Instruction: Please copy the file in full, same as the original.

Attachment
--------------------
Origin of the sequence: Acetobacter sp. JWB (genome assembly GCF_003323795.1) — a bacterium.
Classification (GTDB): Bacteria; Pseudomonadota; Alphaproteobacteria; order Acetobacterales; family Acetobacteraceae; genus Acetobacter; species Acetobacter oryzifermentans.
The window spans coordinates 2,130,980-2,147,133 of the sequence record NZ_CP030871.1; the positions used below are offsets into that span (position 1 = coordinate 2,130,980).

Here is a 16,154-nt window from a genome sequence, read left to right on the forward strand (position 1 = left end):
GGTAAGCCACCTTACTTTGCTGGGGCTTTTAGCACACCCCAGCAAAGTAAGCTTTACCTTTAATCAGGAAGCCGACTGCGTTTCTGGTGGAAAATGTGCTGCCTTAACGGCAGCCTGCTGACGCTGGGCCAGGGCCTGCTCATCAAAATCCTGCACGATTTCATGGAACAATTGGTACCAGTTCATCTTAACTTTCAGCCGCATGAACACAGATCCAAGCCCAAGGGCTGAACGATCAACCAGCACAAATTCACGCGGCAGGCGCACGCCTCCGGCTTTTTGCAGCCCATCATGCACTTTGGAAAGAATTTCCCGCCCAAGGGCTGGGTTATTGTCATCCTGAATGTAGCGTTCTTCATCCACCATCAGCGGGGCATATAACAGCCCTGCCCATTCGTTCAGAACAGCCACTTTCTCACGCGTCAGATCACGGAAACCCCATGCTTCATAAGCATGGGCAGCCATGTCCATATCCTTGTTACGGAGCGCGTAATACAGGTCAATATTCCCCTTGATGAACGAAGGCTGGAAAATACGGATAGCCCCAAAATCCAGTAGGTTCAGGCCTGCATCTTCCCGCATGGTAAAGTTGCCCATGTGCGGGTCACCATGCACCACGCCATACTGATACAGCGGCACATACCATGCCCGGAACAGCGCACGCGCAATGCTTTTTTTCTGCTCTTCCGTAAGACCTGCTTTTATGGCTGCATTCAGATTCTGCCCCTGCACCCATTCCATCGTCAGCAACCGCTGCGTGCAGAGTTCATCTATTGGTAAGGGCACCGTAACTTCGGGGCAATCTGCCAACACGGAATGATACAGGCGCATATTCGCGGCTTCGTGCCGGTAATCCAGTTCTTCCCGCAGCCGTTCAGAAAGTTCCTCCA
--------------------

Origin of the sequence: Acetobacter sp. JWB (genome assembly GCF_003323795.1) — a bacterium.
Classification (GTDB): Bacteria; Pseudomonadota; Alphaproteobacteria; order Acetobacterales; family Acetobacteraceae; genus Acetobacter; species Acetobacter oryzifermentans.
The window spans coordinates 2,130,980-2,147,133 of the sequence record NZ_CP030871.1; the positions used below are offsets into that span (position 1 = coordinate 2,130,980).

Here is a 16,154-nt window from a genome sequence, read left to right on the forward strand (position 1 = left end):
GGTAAGCCACCTTACTTTGCTGGGGCTTTTAGCACACCCCAGCAAAGTAAGCTTTACCTTTAATCAGGAAGCCGACTGCGTTTCTGGTGGAAAATGTGCTGCCTTAACGGCAGCCTGCTGACGCTGGGCCAGGGCCTGCTCATCAAAATCCTGCACGATTTCATGGAACAATTGGTACCAGTTCATCTTAACTTTCAGCCGCATGAACACAGATCCAAGCCCAAGGGCTGAACGATCAACCAGCACAAATTCACGCGGCAGGCGCACGCCTCCGGCTTTTTGCAGCCCATCATGCACTTTGGAAAGAATTTCCCGCCCAAGGGCTGGGTTATTGTCATCCTGAATGTAGCGTTCTTCATCCACCATCAGCGGGGCATATAACAGCCCTGCCCATTCGTTCAGAACAGCCACTTTCTCACGCGTCAGATCACGGAAACCCCATGCTTCATAAGCATGGGCAGCCATGTCCATATCCTTGTTACGGAGCGCGTAATACAGGTCAATATTCCCCTTGATGAACGAAGGCTGGAAAATACGGATAGCCCCAAAATCCAGTAGGTTCAGGCCTGCATCTTCCCGCATGGTAAAGTTGCCCATGTGCGGGTCACCATGCACCACGCCATACTGATACAGCGGCACATACCATGCCCGGAACAGCGCACGCGCAATGCTTTTTTTCTGCTCTTCCGTAAGACCTGCTTTTATGGCTGCATTCAGATTCTGCCCCTGCACCCATTCCATCGTCAGCAACCGCTGCGTGCAGAGTTCATCTATTGGTAAGGGCACCGTAACTTCGGGGCAATCTGCCAACACGGAATGATACAGGCGCATATTCGCGGCTTCGTGCCGGTAATCCAGTTCTTCCCGCAGCCGTTCAGAAAGTTCCTCCA